US 20040042796 A1
The system and method are used for transparently transporting a multiplicity of data formats (TDM, frame, packet, cell, etc.) and bit rates in a deterministic manner over an optical telecommunications network facilitates purely photonic aggregation, separation and switching of granular, sub-wavelength capacity of bandwidths less than the line rate capacity. The sub-rate of the optical transport on a given optical frequency between network edge components uses time-slot based TDM channels that can be optically bursted across different wavelengths using wavelength hopping to allow all-optical switching of the channels between different signal paths in the optical switch nodes, on a time-slot-by-time slot basis using WDM to reduce the probability of blocked connections. The connection management of these wavelength hopping optical TDM burst, (referred to as waveslots herein) is done using a connection protocol that employs conventional “least cost” path calculation algorithms to identify target connection routing through the optical network. A path integrity process ensures capacity, link removal and recalculation in cases of blocked connections. The time slot and wavelength map can be represented as a two dimensional matrix. Availability calculations can be done using simple matrix logic operations. The capability of the network to reconfigure and rearrange itself is maximized by the use of wavelength hopping. A full optical connection oriented bandwidth mechanism for management of that granular capacity is provided.
1. An optical communication system having switch nodes and add/drop nodes, characterized in that data are switched and propagate through the system as optical bursts transmitted in waveslots of fixed duration and fixed positions in repetitive frames.
2. The optical communication system of
3. The optical communication system as defined in
4. The optical communication system of
5. The optical communication system of claims 2, wherein the switch nodes are photonic and route a repetitive frame in its entirety between input and output ports of a switch node.
6. The optical communication system of
7. The optical communication system of
8. The optical communication system of
 1. Field of the Invention
 The present invention relates generally to telecommunications networks that have a plurality of nodes interconnected by an optical transmission medium, and particularly to self-healing optical single and multiple wavelength networks with hubbed, meshed or mixed connectivity. More particularly, it relates to such networks with “sub-line rate” bandwidth granularity, protocol transparency and deterministic mesh connectivity.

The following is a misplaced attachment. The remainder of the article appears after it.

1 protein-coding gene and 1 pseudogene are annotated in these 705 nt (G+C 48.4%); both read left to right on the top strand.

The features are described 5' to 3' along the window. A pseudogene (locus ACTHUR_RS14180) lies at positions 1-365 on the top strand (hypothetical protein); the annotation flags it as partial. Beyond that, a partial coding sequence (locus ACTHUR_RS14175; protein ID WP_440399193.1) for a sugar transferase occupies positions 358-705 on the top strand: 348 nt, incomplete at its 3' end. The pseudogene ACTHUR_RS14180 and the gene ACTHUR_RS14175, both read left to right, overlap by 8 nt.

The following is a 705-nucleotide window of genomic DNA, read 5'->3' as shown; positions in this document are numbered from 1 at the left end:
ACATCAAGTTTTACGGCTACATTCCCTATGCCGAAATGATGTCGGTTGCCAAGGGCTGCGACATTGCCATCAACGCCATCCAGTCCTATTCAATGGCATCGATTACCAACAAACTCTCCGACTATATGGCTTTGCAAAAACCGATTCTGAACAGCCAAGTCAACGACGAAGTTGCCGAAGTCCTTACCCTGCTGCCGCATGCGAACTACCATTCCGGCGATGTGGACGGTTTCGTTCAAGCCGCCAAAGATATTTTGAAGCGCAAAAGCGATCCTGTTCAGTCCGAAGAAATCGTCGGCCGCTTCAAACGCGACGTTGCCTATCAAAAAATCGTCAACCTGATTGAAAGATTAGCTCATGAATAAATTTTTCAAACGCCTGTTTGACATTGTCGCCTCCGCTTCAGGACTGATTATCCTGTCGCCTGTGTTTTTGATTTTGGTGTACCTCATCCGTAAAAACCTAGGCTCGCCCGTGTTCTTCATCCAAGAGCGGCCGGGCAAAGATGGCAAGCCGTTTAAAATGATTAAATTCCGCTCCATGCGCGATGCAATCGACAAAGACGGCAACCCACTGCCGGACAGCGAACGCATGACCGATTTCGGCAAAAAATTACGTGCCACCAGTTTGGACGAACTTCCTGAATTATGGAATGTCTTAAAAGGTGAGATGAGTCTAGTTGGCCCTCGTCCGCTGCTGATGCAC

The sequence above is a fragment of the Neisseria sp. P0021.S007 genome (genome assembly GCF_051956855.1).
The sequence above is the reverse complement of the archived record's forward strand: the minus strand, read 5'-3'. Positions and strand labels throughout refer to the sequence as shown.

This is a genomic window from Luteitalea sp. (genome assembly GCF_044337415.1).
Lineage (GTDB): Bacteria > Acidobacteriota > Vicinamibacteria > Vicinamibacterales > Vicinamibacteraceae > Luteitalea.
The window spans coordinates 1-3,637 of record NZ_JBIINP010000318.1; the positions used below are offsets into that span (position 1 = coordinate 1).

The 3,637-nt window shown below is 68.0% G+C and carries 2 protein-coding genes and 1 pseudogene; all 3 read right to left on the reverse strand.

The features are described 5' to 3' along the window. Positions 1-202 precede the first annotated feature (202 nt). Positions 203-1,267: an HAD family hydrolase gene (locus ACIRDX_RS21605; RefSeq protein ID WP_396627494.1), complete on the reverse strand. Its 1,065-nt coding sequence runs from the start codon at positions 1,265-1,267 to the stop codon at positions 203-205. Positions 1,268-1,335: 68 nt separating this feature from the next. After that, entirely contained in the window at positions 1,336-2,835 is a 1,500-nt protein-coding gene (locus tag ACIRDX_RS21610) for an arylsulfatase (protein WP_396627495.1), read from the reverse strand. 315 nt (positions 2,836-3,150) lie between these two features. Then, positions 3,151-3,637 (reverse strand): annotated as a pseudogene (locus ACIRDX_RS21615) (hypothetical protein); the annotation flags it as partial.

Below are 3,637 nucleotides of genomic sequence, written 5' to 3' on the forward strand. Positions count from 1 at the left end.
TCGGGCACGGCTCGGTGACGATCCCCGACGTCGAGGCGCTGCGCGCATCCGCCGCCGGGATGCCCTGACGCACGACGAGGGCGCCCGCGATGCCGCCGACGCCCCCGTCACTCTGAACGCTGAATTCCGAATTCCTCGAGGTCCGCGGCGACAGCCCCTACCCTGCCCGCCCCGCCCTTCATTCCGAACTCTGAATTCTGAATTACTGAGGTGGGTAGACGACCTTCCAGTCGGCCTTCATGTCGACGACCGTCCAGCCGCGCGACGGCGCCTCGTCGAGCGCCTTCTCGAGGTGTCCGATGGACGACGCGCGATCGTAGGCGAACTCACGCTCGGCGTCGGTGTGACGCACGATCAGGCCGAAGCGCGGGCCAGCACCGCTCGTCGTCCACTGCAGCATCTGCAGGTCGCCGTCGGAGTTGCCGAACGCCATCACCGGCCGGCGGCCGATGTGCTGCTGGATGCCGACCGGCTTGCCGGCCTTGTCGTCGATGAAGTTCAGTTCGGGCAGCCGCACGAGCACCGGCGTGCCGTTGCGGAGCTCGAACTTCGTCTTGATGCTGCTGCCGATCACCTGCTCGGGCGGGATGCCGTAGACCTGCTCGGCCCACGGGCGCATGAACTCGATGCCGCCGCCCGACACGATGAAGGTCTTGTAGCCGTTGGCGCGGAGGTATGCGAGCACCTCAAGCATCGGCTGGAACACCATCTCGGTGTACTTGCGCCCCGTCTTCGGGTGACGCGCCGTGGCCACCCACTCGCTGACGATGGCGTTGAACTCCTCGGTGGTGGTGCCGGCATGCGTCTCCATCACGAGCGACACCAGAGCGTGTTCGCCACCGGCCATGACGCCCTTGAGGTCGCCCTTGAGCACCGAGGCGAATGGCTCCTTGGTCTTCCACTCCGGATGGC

2. Prior Art of the Invention
 Today's telecommunications networks typically consist of access networks that connect end-users, also referred to herein as clients, to the network and transport networks that provide the interconnection between the access networks. The transport networks can be further separated into metro, regional inter-office facilities (IOF), also refereed to as metro core, and a backbone or core portions.
 The access networks are under pressure to increase the variety of supported protocols to support emerging services, which typically require higher bit-rates, such as private-line Ethernet(™). The transport network in-turn, are under pressure to provide more capacity and switching flexibility to support the increase in capacity coming from the access networks.
 Optical telecommunications networks are currently the predominant architecture for transport networks to connect optical nodes to transfer voice, text, data, video information etc., referred to herein as traffic; more specifically including a variety of optical network topologies, such as point-to-point, linear add-drop, ring and mesh optical networks. In the event of a failure re-routing of traffic towards the opposite direction is done using spare capacity, lower priority capacity or dedicated protection capacity.
 Currently, the key standard for conventional optical networks is time division multiplex (TDM) based SONET/SDH (Synchronous Optical Network/Synchronous Digital Hierarchy). SONET was developed to provide a survivable transport infrastructure for a wide variety of traffic protocols and bit rates. The SONET/SDH standard defined a hierarchy of optical transmission rates—optical carrier (OC) level for SONET and synchronous transport mode (STM) for SDH. For example, SONET optical carrier-level 3 (OC-3) transmits at 155 Mb/s, while SDH synchronous transport mode level 1 (STM-1) transmits at 155 Mb/s, over different network topologies.
 In order for SONET/SDH to carry a range of traffic protocols and bit rates, referred to also as payload protocols and payload bit rates, SONET/SDH defines a payload “envelope” into which all pre-defined SONET/SDH supported payloads must be mapped. This envelope comprises timeslots for the traffic information and the overhead information to manage that traffic. This provides SONET/SDH with the ability to carry a range of protocols; however, a new protocol cannot be transported until a mapping is defined so that an interface (port) circuits is developed, then verified, and then finally deployed. Even with “virtual concatenation” this approach still is the norm. If the bit-rate of the new protocol is above the capacity of the local network infrastructure then the entire local network, including all the nodes on that network may have to be upgraded.